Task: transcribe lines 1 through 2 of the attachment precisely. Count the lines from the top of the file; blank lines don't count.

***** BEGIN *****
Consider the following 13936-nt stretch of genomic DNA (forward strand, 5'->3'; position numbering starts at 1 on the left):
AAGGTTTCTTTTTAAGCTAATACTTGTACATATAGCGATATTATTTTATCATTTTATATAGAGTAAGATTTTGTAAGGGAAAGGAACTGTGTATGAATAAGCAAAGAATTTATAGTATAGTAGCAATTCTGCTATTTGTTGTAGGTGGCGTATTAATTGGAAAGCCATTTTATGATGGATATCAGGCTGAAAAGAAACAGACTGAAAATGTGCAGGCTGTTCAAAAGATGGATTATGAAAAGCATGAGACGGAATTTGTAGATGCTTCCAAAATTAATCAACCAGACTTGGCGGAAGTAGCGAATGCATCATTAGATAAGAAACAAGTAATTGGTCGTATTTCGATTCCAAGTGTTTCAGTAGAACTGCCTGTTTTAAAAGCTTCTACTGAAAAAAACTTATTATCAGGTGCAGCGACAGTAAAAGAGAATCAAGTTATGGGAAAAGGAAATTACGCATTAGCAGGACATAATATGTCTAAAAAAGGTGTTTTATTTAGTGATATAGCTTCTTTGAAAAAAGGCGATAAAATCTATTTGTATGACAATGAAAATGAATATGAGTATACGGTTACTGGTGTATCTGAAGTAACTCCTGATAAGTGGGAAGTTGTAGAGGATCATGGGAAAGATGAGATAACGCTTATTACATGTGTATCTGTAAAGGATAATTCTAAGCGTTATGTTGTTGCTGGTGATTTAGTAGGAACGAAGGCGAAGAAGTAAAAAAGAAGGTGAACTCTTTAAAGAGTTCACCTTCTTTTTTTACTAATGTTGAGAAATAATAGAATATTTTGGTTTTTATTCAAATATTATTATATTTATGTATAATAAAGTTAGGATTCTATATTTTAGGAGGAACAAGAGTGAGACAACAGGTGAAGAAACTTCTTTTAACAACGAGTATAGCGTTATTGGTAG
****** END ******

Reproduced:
Consider the following 13936-nt stretch of genomic DNA (forward strand, 5'->3'; position numbering starts at 1 on the left):
AAGGTTTCTTTTTAAGCTAATACTTGTACATATAGCGATATTATTTTATCATTTTATATAGAGTAAGATTTTGTAAGGGAAAGGAACTGTGTATGAATAAGCAAAGAATTTATAGTATAGTAGCAATTCTGCTATTTGTTGTAGGTGGCGTATTAATTGGAAAGCCATTTTATGATGGATATCAGGCTGAAAAGAAACAGACTGAAAATGTGCAGGCTGTTCAAAAGATGGATTATGAAAAGCATGAGACGGAATTTGTAGATGCTTCCAAAATTAATCAACCAGACTTGGCGGAAGTAGCGAATGCATCATTAGATAAGAAACAAGTAATTGGTCGTATTTCGATTCCAAGTGTTTCAGTAGAACTGCCTGTTTTAAAAGCTTCTACTGAAAAAAACTTATTATCAGGTGCAGCGACAGTAAAAGAGAATCAAGTTATGGGAAAAGGAAATTACGCATTAGCAGGACATAATATGTCTAAAAAAGGTGTTTTATTTAGTGATATAGCTTCTTTGAAAAAAGGCGATAAAATCTATTTGTATGACAATGAAAATGAATATGAGTATACGGTTACTGGTGTATCTGAAGTAACTCCTGATAAGTGGGAAGTTGTAGAGGATCATGGGAAAGATGAGATAACGCTTATTACATGTGTATCTGTAAAGGATAATTCTAAGCGTTATGTTGTTGCTGGTGATTTAGTAGGAACGAAGGCGAAGAAGTAAAAAAGAAGGTGAACTCTTTAAAGAGTTCACCTTCTTTTTTTACTAATGTTGAGAAATAATAGAATATTTTGGTTTTTATTCAAATATTATTATATTTATGTATAATAAAGTTAGGATTCTATATTTTAGGAGGAACAAGAGTGAGACAACAGGTGAAGAAACTTCTTTTAACAACGAGTATAGCGTTATTGGTAG